(c) A fee may be contingent on the outcome of the matter for which the service is rendered, except in a matter in which a contingent fee is otherwise prohibited. A contingent fee shall meet all of the requirements of Chapter 23.3 of the Colorado Rules of Civil Procedure, “Rules Governing Contingent Fees.”

(d) Other than in connection with the sale of a law practice pursuant to Rule 1.17, a division of a fee between lawyers who are not in the same firm may be made only if:

(1) the division is in proportion to the services performed and responsibility assumed by each lawyer;

(2) the client consents to the employment of an additional lawyer after a full disclosure of the division of fees to be made;

(3) the total fee is reasonable; and

(4) the division is set forth in writing signed by the lawyers and by the client with informed consent.

(e) Referral fees are prohibited.

(f) Fees are not earned until the lawyer confers a benefit on the client or performs a legal service for the client. Advances of unearned fees are the property of the client and shall be deposited in the lawyer’s trust account pursuant to Rule 1.15(f)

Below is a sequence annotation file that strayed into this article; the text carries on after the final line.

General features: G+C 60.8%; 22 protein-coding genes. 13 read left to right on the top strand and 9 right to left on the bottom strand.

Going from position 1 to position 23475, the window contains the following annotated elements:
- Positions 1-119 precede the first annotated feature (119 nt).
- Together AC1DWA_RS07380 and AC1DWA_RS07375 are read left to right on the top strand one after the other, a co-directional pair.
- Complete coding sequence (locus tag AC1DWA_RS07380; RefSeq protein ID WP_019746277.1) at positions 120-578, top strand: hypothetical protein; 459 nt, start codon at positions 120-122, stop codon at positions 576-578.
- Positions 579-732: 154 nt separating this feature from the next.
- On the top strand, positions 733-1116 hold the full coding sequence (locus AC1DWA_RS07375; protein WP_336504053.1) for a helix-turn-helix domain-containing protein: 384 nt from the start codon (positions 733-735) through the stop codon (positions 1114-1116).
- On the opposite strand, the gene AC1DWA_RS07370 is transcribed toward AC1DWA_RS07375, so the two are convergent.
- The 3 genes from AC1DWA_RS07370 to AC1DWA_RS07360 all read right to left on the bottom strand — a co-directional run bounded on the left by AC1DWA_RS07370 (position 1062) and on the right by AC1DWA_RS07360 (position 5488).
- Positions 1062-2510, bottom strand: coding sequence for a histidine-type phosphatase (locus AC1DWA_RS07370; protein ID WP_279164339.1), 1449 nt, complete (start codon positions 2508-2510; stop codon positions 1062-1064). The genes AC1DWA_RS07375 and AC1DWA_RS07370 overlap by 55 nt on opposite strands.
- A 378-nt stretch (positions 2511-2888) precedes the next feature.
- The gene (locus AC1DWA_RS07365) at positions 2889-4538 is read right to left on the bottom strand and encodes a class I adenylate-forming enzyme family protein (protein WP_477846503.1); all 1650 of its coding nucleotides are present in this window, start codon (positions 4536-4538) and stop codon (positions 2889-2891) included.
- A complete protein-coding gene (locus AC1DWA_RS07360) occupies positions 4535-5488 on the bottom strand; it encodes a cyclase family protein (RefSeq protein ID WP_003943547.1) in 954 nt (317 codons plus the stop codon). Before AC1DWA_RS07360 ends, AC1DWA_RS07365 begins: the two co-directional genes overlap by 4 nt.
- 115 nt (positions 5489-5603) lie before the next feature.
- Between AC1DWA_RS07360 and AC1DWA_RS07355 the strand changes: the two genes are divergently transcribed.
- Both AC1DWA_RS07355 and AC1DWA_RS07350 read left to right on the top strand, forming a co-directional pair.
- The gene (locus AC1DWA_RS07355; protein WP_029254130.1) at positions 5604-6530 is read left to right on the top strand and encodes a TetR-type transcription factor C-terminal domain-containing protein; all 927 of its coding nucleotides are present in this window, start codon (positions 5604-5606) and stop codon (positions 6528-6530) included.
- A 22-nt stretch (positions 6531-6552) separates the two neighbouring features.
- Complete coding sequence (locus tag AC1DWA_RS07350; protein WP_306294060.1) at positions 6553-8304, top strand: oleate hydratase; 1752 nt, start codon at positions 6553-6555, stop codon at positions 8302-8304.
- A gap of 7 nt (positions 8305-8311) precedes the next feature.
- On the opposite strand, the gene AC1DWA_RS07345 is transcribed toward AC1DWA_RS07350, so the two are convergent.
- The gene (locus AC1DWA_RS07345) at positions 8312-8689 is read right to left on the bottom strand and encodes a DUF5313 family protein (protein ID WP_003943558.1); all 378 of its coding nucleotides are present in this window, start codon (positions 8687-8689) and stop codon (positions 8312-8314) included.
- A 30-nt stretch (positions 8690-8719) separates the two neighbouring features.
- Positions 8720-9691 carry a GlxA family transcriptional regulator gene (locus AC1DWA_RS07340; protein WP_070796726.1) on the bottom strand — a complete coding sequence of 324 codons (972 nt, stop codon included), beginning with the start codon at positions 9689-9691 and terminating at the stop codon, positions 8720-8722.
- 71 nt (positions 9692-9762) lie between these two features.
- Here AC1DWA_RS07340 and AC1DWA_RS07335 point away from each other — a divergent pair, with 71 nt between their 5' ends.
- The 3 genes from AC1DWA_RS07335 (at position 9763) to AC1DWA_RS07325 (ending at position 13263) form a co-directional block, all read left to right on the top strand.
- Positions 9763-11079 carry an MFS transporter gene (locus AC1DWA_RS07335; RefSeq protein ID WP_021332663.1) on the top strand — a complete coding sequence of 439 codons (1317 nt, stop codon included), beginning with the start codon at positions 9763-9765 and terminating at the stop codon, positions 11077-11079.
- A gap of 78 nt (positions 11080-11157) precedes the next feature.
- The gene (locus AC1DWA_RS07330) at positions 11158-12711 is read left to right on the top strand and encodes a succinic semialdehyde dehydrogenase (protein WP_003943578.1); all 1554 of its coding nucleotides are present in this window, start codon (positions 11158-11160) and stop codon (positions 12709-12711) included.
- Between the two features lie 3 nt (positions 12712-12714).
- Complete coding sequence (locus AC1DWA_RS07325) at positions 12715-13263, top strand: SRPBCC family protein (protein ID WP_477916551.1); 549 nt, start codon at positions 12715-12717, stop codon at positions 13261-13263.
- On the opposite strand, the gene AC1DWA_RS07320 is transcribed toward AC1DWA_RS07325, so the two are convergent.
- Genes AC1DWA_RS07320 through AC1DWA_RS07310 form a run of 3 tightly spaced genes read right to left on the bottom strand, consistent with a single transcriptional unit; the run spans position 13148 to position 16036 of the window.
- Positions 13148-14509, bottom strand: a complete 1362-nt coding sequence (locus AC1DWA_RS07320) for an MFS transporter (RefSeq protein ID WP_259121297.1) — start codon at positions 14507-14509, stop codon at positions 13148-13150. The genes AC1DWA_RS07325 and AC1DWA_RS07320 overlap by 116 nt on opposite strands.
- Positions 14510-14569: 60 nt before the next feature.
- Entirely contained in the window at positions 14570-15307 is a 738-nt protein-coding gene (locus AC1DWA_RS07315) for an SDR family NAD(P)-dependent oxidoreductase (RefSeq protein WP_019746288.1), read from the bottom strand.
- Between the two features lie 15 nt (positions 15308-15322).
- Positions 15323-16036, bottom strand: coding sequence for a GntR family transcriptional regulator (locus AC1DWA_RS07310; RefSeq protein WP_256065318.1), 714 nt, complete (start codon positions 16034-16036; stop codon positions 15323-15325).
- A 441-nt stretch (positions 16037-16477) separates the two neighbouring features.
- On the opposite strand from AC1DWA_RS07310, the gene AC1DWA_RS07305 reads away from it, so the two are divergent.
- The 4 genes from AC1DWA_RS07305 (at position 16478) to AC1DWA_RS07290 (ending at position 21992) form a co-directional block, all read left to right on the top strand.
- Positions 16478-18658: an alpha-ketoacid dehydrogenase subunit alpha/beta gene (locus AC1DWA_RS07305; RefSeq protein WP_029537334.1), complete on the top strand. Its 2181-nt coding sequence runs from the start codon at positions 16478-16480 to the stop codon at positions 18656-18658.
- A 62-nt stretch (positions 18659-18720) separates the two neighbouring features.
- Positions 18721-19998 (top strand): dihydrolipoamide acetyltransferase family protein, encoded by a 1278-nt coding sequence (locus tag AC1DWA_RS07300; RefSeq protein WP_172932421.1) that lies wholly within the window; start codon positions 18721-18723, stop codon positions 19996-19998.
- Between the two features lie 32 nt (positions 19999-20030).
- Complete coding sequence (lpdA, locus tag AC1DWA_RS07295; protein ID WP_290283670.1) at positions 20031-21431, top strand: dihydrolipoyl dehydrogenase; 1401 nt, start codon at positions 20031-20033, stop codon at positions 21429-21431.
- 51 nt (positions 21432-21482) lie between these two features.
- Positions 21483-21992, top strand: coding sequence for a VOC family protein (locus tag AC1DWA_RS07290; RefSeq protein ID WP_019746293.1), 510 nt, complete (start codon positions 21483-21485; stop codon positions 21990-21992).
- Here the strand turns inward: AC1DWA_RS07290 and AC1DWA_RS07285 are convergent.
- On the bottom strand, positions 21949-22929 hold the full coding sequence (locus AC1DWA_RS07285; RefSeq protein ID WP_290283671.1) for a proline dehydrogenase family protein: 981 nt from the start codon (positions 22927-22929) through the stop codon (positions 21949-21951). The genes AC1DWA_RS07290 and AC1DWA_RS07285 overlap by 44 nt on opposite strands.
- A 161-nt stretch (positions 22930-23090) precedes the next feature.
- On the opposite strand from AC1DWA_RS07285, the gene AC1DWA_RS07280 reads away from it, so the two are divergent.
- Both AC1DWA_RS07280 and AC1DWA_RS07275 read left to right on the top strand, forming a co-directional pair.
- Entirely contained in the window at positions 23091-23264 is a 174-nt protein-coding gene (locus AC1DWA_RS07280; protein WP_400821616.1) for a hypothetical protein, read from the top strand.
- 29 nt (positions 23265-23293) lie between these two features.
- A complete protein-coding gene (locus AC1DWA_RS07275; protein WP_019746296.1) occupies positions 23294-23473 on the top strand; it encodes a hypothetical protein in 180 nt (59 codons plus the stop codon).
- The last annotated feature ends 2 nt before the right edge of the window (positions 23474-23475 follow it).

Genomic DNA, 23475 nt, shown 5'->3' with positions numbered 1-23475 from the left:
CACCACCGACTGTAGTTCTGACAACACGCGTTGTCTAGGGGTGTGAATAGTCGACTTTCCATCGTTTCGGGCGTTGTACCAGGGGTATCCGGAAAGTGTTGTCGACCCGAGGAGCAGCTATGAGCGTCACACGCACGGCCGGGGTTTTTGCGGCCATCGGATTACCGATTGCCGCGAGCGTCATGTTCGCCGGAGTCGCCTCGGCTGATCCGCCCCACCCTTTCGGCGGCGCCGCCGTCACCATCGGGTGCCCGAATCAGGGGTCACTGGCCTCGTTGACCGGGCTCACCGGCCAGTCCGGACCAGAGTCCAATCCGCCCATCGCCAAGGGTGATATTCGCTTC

(1) until earned. If advances of unearned fees are in the form of property other than funds, then the lawyer shall hold such property separate from the lawyer’s own property pursuant to Rule 1.15(a).

(g) Nonrefundable fees and nonrefundable retainers are prohibited. Any agreement that purports to restrict a client’s right to terminate the representation, or that unreasonably restricts a client’s right to obtain a refund of unearned or unreasonable fees, is prohibited.